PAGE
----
The First agrees that there was no contract or promissory estoppel claims, because of Delaware law's bar on equitable claims in the face of board-approved stock option language, even where grave injustice against the proletariat results. (Okay, I am laying on the Marxist rhetoric rather thick today, but since it is Christmas, we should all be shunning capitalism in favor of good will towards men, which is, like totally Marxist. Right?) Likewise, the First finds that he can't prevail on the "reasonable reliance" elements of the promissory estoppel claims, because he was no "babe in the woods."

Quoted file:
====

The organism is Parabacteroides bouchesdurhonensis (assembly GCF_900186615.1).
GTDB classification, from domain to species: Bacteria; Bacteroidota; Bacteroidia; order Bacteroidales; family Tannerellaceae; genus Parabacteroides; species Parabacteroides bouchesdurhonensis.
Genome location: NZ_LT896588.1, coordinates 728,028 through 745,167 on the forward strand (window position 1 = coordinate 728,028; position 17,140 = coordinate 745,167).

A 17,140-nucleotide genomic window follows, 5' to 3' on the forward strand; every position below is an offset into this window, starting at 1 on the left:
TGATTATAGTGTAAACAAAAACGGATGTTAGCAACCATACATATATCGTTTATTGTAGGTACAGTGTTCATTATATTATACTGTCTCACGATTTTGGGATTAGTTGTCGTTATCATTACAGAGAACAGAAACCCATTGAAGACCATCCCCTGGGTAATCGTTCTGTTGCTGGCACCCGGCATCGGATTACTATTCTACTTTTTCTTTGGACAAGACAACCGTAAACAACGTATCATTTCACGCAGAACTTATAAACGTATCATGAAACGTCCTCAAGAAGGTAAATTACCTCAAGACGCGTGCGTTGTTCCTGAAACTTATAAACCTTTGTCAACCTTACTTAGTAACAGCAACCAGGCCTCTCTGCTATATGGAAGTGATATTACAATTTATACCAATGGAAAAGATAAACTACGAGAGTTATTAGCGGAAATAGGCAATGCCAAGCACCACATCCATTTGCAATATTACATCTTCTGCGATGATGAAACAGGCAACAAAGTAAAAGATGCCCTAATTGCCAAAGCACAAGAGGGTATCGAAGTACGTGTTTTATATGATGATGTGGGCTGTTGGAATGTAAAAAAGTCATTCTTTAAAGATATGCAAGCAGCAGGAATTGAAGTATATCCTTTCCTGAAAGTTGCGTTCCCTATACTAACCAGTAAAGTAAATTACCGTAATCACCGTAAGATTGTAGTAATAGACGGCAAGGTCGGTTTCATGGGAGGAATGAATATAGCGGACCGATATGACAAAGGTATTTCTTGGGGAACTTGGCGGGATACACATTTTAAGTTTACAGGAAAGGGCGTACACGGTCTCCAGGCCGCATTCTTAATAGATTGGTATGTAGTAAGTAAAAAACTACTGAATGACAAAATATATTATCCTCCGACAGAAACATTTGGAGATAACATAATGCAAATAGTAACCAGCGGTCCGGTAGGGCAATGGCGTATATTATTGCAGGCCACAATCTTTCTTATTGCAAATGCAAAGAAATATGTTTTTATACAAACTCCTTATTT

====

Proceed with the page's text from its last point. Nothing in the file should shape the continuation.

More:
But the First holds that Massachusetts law applies to the negligent misrepresentation claims. The court points out that no affirmative representations are necessary, and the letter from the lawyers pretty much shows that they were failing to disclose something. Secondly, it was unclear whether the plaintiff really was a babe in the woods or not, and his deposition testimony did not make him look like a financial or legal wiz.